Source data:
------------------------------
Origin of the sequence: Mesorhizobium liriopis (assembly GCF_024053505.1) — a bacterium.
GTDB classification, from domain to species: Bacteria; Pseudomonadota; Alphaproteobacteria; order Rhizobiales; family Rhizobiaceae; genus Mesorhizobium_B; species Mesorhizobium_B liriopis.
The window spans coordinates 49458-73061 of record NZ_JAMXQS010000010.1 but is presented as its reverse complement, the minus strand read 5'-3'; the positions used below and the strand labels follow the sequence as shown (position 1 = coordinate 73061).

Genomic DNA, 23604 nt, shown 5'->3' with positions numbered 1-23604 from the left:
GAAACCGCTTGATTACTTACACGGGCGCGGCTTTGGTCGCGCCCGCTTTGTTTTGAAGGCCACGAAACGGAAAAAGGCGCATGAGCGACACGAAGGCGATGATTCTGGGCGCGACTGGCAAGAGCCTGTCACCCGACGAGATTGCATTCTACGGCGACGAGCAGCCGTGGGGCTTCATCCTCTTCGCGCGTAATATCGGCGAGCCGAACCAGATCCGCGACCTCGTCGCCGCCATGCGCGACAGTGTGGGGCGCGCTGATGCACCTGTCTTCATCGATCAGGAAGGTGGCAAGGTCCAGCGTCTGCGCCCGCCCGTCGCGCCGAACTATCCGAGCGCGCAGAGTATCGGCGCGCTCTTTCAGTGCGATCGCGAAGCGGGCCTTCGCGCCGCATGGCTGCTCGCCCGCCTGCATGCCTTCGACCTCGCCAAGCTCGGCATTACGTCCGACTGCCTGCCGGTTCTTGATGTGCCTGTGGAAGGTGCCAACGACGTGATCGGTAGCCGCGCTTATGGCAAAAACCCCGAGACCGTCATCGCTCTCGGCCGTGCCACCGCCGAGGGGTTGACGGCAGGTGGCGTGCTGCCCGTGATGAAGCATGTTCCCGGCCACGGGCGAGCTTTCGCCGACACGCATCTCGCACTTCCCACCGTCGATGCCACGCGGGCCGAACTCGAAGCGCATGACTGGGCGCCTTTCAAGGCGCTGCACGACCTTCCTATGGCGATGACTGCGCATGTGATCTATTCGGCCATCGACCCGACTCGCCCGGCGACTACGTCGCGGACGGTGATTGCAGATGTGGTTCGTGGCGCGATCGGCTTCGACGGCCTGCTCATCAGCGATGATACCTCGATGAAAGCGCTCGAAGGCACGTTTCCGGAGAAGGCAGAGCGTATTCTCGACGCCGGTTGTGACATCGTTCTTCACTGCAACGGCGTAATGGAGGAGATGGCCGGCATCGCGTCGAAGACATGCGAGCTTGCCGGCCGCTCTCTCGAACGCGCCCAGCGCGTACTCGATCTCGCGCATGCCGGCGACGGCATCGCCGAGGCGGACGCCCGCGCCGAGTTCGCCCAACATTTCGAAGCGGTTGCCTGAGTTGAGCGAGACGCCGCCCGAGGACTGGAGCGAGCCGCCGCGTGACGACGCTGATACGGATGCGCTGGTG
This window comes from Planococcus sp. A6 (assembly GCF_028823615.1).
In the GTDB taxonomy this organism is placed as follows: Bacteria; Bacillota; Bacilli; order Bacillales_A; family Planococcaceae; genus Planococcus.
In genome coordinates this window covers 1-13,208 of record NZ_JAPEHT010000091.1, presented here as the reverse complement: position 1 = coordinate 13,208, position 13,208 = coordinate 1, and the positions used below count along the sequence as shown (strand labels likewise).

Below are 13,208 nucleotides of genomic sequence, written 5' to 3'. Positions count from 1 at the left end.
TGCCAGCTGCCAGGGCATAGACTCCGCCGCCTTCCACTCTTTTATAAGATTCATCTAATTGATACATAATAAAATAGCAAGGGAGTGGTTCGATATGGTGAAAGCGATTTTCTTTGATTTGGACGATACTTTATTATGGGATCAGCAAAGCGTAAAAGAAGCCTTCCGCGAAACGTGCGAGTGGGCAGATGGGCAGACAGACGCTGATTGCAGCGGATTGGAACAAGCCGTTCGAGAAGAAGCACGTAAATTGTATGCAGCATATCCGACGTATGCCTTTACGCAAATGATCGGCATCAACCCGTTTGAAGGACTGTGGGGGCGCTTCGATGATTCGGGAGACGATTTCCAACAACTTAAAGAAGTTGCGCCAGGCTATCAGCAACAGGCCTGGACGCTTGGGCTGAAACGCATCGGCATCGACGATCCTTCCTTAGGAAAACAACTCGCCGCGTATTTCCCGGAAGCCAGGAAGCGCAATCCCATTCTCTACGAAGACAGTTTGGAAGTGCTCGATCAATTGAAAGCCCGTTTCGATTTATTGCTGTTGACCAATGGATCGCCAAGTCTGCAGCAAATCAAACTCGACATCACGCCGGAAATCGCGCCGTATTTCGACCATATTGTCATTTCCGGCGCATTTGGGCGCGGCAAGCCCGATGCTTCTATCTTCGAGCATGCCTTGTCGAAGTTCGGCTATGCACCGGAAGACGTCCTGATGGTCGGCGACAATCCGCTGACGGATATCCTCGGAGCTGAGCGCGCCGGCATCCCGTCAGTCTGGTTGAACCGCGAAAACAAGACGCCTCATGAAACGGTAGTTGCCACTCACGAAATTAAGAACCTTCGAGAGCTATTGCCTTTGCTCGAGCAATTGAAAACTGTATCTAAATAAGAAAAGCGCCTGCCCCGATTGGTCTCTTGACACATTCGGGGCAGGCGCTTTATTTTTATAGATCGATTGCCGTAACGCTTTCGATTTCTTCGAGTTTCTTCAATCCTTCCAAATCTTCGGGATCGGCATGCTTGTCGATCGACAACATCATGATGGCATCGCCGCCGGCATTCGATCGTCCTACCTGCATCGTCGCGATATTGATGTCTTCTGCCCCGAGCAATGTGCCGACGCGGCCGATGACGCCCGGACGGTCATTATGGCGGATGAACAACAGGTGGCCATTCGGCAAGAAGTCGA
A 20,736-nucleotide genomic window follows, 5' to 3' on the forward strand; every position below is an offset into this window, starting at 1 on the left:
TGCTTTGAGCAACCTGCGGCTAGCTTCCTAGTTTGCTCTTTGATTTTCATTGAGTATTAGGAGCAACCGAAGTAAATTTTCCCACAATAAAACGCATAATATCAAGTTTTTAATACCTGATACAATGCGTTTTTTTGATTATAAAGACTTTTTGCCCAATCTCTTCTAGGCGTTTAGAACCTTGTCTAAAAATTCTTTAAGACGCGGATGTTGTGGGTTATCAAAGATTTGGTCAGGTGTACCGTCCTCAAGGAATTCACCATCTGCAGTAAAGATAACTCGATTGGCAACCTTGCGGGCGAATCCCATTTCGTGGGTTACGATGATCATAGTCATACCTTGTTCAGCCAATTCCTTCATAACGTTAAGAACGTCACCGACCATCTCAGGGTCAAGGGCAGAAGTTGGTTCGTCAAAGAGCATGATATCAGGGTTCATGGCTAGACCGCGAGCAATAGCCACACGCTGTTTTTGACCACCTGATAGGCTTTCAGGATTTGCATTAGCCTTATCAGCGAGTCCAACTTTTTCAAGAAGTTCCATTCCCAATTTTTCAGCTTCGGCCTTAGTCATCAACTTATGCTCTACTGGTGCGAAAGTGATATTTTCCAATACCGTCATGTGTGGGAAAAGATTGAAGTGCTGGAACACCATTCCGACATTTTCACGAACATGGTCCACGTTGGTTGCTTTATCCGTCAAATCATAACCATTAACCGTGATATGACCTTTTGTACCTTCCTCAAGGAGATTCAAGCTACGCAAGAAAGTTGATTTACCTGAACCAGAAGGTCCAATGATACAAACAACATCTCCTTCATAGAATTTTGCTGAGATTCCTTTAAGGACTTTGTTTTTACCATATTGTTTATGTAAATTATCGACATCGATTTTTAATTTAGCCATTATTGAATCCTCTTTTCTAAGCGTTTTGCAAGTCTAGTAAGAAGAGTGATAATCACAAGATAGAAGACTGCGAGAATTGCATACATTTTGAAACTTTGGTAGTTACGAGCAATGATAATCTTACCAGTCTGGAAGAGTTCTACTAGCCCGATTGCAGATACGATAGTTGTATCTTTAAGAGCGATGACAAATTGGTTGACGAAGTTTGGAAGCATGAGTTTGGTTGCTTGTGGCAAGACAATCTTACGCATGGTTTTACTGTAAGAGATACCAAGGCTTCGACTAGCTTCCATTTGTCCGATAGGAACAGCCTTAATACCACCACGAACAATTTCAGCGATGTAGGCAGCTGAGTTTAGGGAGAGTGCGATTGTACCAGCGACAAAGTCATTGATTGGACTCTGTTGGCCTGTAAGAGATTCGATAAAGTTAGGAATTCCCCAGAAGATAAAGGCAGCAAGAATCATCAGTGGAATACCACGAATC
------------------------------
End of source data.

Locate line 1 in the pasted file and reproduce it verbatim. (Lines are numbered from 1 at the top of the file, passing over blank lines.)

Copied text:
Origin of the sequence: Mesorhizobium liriopis (assembly GCF_024053505.1) — a bacterium.